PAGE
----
APRIL 10 — Last Sunday, April 3, marked the 30th anniversary of the landmark decision in Dewan Undangan Negeri Kelantan & Anor v Nordin Bin Salleh & Anor.

In that case, the Kelantan Constitution — a state law — by Article XXXIA, sought to impose a restriction on the fundamental right of a member of the state legislature (Adun) to form associations, which of course included the right to dissociate, and it operated by way of disqualification once the member exercised that right.

Article XXXIA came about following amendment to the state constitution vide the Laws of the Constitution of Kelantan (First Part) (Amendment) Enactment 1991. Incidentally, it was passed also in the month of April, a year earlier.

According to the Supreme Court (now Federal Court), it was inconceivable that an Adun could be penalized by a state law for exercising a fundamental right which the highest law of the land — the Federal Constitution — expressly confers upon him subject to such restrictions as only Parliament may impose and that too on specified grounds, and on no other grounds.

As such, by virtue of Article 4(1)(c) of the Federal Constitution, Article XXXIA of the Kelantan Constitution was to that extent void.

Freedom of association is a fundamental right guaranteed by Article 10(1)(c) of the Federal Constitution and can only be restricted on any of the grounds specified in Article 10(2)(c) and (3), namely, in the interest of the security of the Federation or any part thereof, public order or morality.

Article 10(2) of the Federal Constitution provides that only Parliament may by law impose restrictions referred to in Article 10(2), (3) and (4) of the Federal Constitution. The restriction imposed by Article XXXIA of the Kelantan Constitution could not be imposed by a law passed by the state legislature and as such Article XXXIA was void.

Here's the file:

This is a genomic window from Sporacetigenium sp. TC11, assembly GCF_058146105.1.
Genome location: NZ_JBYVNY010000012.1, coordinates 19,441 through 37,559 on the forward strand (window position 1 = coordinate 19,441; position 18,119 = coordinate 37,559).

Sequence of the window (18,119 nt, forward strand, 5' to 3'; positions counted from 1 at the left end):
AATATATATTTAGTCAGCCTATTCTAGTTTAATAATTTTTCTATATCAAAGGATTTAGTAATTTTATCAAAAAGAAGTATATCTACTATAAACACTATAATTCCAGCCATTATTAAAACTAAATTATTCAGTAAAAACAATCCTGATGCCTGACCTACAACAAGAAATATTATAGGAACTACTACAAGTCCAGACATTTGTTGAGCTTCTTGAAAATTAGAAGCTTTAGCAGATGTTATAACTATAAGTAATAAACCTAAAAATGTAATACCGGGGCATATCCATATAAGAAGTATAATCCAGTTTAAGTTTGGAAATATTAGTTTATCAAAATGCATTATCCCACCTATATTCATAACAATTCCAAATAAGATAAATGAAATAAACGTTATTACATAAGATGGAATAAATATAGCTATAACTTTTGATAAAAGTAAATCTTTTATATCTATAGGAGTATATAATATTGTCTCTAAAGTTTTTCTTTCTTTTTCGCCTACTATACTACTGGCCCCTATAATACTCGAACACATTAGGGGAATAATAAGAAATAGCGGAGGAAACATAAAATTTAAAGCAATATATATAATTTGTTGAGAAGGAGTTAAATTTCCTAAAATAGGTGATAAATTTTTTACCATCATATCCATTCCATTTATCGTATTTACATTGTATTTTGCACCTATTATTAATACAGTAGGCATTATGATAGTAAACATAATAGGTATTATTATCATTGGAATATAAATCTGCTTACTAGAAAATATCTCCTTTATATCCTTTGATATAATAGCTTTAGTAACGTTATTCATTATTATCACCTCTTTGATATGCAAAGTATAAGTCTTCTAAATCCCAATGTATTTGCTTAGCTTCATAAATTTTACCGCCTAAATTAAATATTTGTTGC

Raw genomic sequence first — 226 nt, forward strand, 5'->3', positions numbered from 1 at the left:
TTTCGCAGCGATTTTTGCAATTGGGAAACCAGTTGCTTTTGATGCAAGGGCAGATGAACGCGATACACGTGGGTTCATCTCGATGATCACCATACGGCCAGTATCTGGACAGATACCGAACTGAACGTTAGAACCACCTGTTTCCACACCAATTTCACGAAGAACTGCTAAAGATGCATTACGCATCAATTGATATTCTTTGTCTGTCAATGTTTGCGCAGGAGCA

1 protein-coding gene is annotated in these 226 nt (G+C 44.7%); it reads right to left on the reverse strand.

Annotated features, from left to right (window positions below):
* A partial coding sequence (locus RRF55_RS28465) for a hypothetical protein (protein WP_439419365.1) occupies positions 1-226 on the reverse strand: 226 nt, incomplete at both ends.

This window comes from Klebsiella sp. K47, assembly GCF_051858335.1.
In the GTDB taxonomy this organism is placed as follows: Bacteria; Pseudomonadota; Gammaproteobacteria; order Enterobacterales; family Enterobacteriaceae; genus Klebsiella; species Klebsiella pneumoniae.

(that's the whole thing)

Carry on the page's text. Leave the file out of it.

So, while a state legislature may not by law impose restrictions on freedom of association guaranteed under Article 10(1)(c) of the Federal Constitution, Parliament may if “it deems necessary or expedient in the interest of the security of the Federation or any part thereof, public order or morality” — Article 10(2)(c) of the Federal Constitution.

A general view of Parliament building in Kuala Lumpur March 29, 2018. — Picture by Shafwan Zaidon
A general view of Parliament building in Kuala Lumpur March 29, 2018. — Picture by Shafwan Zaidon

Therefore, an anti-party hopping law can be constitutional if the Federal Constitution mandates restrictions which are imposed by law passed by Parliament.

Now, ahead of the Constitution (Amendment)(No.3) Act 2022 Bill which seeks to amend Article 10 of the Federal Constitution by introducing a new Clause (3A), criticisms against the clause have gained traction.

In a tweet last night, Pengerang MP Datuk Seri Azalina Othman Said has cautioned against the clause, saying the provision is too wide and therefore dangerous.

Lawyers for Liberty (LFL) has also cautioned against the constitutional amendment, warning that the move may backfire and cause further problems.

According to its chief coordinator Zaid Malek, the amendment does not specifically address anti-hopping but widely refers to party membership of MPs and Aduns.

“The vague wording of the proposed provision opens it up to abuse which would critically undermine parliamentary democracy,” he added.

The proposed Clause (3A) of Article 10, if passed, is wide enough to allow Parliament to pass laws beyond stopping party hopping.

And all it takes is a simple majority.

The Malay has a saying: Jangan kerana marahkan nyamuk, kelambu dibakar.

If you find frogs in your garden, don’t torch the garden to get rid of the frogs.

Hafiz Hassan

* This is the personal opinion of the writer or organisation and does not necessarily represent the views of Malay Mail.